Campaigners are ready to resume the fight to save Kirklees libraries.
Groups formed last year to oppose cuts to rural library services have joined forces to form one new super group in a bid to retain a professional-led library and information service.
And they have research which shows volunteer-led library services elsewhere in the country are not working.
Chris Marks, of Shepley, said: “We don’t want to be faced with a ‘run it yourself or lose it’ dilemma.
“Any changes should be Kirklees-wide. In the past they’ve suggested changes for seven rural libraries, that would create a very fragmented service.
“We are eager to do what we can to keep professional library and information service going in some form.”
Many of the campaigners have done battle before – they fought against the removal of professional staff at libraries in Slaithwaite, Golcar, Lepton, Shepley, Honley, Denby Dale and Kirkheaton.
Denby Dale has opted for the community-run model via a charitable trust.
But members of Save Our Libraries (SOL) feel volunteer-led community libraries and information centres can never be successful.
Mrs Marks, a retired museum curator, explained that even in wealthy areas such Buckinghamshire, the volunteer-run libraries have found it very difficult to pay for big expenses such as maintenance.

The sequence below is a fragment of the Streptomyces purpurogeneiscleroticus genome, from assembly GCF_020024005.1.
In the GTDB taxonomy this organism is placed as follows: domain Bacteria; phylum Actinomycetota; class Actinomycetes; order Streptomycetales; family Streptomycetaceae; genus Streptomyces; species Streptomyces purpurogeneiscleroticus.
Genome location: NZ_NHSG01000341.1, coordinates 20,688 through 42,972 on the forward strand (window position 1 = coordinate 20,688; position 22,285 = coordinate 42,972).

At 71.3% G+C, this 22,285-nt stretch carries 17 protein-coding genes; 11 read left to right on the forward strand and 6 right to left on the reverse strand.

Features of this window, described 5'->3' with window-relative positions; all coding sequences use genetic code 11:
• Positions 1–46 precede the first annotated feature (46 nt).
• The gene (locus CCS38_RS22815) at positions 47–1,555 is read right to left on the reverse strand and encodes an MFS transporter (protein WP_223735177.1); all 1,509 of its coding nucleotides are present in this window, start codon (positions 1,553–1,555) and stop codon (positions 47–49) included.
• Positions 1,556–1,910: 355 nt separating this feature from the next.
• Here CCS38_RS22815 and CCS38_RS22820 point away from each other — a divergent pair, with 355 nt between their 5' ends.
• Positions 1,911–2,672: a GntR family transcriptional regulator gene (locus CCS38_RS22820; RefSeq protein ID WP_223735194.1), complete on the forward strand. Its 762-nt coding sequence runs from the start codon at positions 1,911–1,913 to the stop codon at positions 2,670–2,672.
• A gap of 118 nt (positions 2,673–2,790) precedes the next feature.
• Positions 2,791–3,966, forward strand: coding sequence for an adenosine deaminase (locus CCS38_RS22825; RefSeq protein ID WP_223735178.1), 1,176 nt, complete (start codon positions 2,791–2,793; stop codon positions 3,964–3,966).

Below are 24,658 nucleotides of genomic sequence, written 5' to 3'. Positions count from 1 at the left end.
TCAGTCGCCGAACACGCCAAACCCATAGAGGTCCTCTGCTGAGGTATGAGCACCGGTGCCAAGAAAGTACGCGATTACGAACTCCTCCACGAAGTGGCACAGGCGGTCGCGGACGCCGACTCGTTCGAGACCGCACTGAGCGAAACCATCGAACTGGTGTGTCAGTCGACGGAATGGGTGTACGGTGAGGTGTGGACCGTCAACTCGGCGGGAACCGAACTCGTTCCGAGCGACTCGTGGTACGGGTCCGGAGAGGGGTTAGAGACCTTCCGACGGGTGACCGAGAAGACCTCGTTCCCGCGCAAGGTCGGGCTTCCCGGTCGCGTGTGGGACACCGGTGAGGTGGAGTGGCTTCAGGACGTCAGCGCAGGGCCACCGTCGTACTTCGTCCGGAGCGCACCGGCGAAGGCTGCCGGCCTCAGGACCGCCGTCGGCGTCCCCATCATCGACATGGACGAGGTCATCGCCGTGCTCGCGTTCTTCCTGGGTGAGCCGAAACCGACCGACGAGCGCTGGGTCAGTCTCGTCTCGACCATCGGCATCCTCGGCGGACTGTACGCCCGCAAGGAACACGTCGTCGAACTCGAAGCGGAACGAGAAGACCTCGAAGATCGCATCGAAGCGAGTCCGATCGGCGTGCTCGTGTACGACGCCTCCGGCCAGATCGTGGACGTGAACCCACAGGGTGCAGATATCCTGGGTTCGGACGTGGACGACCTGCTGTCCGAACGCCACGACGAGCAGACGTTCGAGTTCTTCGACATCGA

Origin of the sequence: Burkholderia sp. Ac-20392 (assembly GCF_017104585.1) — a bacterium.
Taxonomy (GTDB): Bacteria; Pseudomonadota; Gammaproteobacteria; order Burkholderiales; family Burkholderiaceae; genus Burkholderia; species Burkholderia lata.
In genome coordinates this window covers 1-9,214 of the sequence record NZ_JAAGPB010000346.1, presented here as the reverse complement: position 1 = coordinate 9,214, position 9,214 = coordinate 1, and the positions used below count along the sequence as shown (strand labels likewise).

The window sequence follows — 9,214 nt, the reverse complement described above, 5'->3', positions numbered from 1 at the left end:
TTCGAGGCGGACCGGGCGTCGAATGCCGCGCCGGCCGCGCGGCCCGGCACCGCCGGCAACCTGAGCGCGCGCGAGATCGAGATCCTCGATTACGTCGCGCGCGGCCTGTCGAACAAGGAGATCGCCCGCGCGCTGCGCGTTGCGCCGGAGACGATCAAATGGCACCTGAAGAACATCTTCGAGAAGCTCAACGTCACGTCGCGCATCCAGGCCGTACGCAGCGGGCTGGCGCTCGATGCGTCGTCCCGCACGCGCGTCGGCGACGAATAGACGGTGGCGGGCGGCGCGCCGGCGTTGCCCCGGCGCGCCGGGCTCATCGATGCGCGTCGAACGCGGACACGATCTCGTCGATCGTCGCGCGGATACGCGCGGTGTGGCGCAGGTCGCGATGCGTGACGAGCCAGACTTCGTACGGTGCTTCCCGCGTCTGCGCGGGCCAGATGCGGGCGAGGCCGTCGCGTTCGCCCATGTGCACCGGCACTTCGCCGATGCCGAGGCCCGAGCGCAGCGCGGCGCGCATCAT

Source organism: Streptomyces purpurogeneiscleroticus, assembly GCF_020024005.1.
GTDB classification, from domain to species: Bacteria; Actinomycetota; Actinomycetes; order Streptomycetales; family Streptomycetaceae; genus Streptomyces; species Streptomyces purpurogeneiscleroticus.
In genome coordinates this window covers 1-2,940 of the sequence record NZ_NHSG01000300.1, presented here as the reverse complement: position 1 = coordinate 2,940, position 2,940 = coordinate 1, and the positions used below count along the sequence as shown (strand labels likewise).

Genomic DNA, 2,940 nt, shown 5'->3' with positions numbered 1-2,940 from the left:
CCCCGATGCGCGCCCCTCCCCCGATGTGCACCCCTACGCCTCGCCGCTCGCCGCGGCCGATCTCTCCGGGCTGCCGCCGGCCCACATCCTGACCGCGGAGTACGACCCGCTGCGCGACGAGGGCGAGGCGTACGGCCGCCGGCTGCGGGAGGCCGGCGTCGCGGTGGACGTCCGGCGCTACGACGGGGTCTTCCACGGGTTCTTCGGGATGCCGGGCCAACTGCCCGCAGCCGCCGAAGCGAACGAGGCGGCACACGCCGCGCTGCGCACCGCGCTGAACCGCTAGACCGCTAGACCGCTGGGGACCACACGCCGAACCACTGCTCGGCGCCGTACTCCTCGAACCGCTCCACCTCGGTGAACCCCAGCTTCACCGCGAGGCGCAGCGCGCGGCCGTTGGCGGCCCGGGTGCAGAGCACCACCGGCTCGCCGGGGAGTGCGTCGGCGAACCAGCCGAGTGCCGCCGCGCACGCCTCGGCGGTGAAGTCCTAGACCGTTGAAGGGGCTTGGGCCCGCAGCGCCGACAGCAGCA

In another example they’ve researched a council has had to step back in and give financial support to a struggling volunteer library.
Another in Swindon has closed on Saturdays, schools are unable to use it as a charity shop and it has moved into the school room. In order to save it the council has had to reintroduce professional staff.
Chris said: “Volunteers are not free.”
“Costs include developing and maintaining a volunteer programme, recruitment, support, training, insurance, legal checks etc.
“We in SOL realise that Kirklees councillors are faced with making difficult choices because of the budget cuts that are being forced upon them by central Government.
“What we want is for Kirklees Council to propose ways of continuing to provide a viable, sustainable and professional library and information centre service with any changes to staffing policies and opening hours shared proportionately across the whole of Kirklees.”
A Kirklees spokesman said: “The council has some difficult decisions to make over the coming months in relation to service delivery across all council services not just libraries.
“As a council we have been listening to our communities through the ‘Its Time to Talk’ campaign.
The feedback obtained from the campaign and the library consultation will be considered when developing future service provision.”